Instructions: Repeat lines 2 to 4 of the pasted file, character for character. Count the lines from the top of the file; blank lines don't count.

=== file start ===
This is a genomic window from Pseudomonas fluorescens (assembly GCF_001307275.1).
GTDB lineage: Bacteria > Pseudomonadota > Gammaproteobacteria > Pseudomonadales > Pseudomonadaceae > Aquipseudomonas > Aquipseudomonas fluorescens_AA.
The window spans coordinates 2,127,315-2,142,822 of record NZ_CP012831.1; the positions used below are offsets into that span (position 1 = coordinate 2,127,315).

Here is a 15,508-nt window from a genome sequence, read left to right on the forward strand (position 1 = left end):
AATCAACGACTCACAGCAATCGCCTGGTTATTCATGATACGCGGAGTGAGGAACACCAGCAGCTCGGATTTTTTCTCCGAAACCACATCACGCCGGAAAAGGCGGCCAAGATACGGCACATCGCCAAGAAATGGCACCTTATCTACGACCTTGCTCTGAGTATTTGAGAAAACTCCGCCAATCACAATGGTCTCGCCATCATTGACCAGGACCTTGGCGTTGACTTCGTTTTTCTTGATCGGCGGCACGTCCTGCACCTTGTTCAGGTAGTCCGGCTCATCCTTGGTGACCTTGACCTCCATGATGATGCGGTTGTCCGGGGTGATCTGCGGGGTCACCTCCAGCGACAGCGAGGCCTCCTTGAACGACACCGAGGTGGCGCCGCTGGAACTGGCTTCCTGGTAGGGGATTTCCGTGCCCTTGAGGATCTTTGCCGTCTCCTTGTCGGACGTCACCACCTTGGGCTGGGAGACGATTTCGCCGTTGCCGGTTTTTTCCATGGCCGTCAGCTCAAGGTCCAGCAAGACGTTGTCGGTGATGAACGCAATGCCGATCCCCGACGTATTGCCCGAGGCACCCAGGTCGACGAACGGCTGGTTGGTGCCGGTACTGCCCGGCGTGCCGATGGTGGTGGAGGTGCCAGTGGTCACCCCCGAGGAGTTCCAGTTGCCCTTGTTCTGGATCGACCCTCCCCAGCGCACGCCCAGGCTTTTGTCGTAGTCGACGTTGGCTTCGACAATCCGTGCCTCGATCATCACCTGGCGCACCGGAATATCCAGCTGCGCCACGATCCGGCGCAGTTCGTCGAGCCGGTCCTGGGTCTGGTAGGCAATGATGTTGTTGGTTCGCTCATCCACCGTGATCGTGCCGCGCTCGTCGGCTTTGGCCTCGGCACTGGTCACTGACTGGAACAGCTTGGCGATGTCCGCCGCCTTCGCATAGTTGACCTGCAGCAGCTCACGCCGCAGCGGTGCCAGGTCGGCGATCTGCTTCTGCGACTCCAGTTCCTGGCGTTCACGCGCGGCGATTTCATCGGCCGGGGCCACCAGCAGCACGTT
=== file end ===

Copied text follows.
GTDB lineage: Bacteria > Pseudomonadota > Gammaproteobacteria > Pseudomonadales > Pseudomonadaceae > Aquipseudomonas > Aquipseudomonas fluorescens_AA.
The window spans coordinates 2,127,315-2,142,822 of record NZ_CP012831.1; the positions used below are offsets into that span (position 1 = coordinate 2,127,315).

Here is a 15,508-nt window from a genome sequence, read left to right on the forward strand (position 1 = left end):